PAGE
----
This can happen in several ways. In general, any time one or both of the inputs are connected to low impedance (i.e. high current capable) source of voltage, even very short transients can break the junctions. That's an obvious problem when the inputs are tied to ground, a bias supply, or some other voltage, but there are some sneaky ones. For instance, all capacitors are low impedance sources of current at some frequency. An integrator circuit stores juice in its feedback capacitor, and if the + input is suddenly jerked the wrong way, the - input can be zapped before feedback can correct the problem. Likewise, a capacitor to ground, either power supply, or a bias supply can do the same, although a bias supply in the middle of two other power supplies may not have enough voltage to break a junction in a 9V-only battery circuit.
Even a follower circuit, with the - input tied to the opamp output can zap the - input. When the output of the follower is near the + power supply and a sudden negative transient comes along, the opamp's finite slew rate keeps it from responding instantaneously. The - input is zapped by the opamp's own output for the time it takes for the output to move down so it's within the differential mode input voltage range.
Slow death and sudden death
The damage we're talking about is not sudden failure. Damage to input junctions from the kind of zapping we've described won't outright kill a transistor. What it will do is make it just a little bit noisier, perhaps a little slower. The next zap makes it worse. Over years, imperceptibly, the hiss level rises. Some opamps do die from it. It's a common problem for old "741" style opamps for dying suddenly to be the only symptom in a dead effect. This can well be from accumulated input damage in many cases.
How to delay death
This one is easy - don't let the input junctions get reverse-broken. Ever see opamps with back-to-back diodes between the + and - inputs in pro-audio schematics? That's one cure. Those diodes will clamp the inputs from getting too far apart. They're big enough to eat a lot of current and keep it from getting to the opamp inputs. In normal operation as an amplifier, the inputs of an opamp should never get more than a few millivolts away from one another anyway, so being "clamped" by two diodes is not a limitation. Carefully designed audio equipment often adds a series resistor of maybe 1K to each input as well as the diodes to limit the input current the diodes can draw when they conduct.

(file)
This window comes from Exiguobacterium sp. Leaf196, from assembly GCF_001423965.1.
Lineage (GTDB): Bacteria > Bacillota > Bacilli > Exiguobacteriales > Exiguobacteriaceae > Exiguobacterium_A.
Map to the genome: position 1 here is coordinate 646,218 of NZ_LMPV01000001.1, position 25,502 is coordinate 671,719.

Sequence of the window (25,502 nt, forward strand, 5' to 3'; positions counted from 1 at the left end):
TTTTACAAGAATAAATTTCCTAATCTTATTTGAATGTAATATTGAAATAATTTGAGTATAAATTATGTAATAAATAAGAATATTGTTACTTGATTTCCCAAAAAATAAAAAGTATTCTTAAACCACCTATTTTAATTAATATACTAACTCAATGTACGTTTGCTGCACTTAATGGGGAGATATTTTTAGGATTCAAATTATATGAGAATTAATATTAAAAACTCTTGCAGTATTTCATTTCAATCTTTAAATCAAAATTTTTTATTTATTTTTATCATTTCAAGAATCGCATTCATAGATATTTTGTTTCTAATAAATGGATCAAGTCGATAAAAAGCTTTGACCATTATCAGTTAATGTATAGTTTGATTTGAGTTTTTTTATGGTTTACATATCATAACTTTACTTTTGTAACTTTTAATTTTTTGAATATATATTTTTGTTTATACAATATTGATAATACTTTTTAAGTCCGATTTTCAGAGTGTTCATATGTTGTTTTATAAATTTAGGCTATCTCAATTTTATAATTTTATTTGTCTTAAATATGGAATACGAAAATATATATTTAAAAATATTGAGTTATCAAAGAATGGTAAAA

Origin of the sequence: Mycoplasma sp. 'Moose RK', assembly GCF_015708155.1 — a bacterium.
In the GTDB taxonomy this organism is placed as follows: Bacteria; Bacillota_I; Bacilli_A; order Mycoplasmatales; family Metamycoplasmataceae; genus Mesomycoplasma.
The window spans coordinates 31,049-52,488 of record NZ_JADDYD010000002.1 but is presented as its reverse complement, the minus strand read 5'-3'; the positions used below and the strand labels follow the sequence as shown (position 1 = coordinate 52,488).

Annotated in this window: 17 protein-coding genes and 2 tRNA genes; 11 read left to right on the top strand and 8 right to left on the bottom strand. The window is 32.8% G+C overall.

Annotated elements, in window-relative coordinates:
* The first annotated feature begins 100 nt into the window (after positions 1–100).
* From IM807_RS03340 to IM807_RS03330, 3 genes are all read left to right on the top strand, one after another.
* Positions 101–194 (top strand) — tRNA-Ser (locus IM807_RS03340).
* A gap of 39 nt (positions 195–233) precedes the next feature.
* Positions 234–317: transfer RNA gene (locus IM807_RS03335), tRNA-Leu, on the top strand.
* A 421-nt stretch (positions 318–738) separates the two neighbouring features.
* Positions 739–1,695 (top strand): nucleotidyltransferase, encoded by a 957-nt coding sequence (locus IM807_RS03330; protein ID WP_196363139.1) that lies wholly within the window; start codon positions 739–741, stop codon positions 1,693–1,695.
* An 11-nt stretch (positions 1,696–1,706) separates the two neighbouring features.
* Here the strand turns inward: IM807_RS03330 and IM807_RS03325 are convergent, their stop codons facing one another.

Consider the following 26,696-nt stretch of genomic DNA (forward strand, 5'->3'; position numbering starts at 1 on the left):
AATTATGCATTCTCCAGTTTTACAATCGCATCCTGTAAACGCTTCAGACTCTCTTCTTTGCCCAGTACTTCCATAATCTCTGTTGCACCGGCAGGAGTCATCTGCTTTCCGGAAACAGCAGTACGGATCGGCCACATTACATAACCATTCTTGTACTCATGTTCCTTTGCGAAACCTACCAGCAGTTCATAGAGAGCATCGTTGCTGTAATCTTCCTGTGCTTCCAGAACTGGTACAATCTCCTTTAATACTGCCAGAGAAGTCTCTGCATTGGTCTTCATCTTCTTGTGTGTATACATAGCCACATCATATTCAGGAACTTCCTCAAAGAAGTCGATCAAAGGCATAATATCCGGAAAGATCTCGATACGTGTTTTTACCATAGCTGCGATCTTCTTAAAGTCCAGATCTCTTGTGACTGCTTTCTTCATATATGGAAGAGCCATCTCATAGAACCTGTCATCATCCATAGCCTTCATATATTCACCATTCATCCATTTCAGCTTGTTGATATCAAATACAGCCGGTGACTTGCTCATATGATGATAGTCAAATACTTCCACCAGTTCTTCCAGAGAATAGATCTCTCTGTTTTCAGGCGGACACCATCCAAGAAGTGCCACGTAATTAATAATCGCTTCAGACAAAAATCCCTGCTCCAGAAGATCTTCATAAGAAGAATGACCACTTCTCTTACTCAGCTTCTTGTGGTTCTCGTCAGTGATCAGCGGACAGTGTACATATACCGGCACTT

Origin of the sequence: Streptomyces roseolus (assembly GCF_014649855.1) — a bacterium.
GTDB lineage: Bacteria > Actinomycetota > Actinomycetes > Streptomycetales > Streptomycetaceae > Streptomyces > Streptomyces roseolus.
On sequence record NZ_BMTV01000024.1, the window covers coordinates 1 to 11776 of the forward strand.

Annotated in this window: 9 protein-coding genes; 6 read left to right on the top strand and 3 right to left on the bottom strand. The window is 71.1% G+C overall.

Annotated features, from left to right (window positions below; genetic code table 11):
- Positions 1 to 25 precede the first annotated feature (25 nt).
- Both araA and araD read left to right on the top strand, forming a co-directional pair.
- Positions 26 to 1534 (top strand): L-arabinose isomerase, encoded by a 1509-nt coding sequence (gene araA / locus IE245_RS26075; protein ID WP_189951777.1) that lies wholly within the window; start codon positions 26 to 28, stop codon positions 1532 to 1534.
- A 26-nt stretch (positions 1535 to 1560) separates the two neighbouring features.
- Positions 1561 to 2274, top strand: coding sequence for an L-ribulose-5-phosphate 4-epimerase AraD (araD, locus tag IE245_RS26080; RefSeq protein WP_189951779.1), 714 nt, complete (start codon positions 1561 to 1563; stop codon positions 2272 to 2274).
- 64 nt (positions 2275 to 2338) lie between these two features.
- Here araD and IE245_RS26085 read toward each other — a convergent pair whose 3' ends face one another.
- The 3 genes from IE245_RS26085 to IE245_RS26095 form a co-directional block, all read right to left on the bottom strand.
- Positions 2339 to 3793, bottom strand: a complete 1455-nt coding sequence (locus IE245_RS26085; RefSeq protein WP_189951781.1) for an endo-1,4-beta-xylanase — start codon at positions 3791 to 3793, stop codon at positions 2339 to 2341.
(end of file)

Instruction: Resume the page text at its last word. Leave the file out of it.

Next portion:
Opamps mis-used by being applied as comparators (as in an integrator/comparator LFO circuit) can often have their inputs pulled apart by volts so adding series resistors to opamps used as comparators is a good idea, if a bit tricky to apply.
If you simply must use an opamp as a comparator, it's best to use the back-to-back clamp diodes and series resistors to add some "compliance" to the diodes at the inputs. This will let your voltage sense inputs swing more than a diode drop, but still protect the inputs of the opamp. Sizing the resistors gets tricky, though, because the kinds of voltages sensed by a comparator may well be moderate impedance sources themselves, and the input resistor can change the voltage being measured. The input resistors have to be large enough to not appreciably load the voltage being measured, but small enough to still pull the opamp inputs apart by the few millivolts needed to get full swing.
Of course, another view is that like electrolytics, opamps used as comparators are expendable as well. If you count on replacing them you can get away with mistreatment.
JFET input opamps usually don't die from reverse breakdown, they just get hissier and hissier. Back to back diodes work here as well.
Normal bipolar transistor amplifiers are prone to the same problems, but base-emitter breakover can happen in many more ways. The problem is that most transistor circuits have capacitors in them and those capacitors can hold enough voltage to break over the base emitter junction at power-up or power-down. This isn't too common with 9V circuits, but goose your MaximoDistortoMax pedal up to 18V or 24V and you can start getting enough voltage on emitter capacitors to reverse break the emitter-base when the power is turned off.
CMOS devices usually have gate voltage ratings in the 15V range, so they're not vulnerable to this kind of damage from the circuit itself. However, if an input ever does get broken over, it's permanent.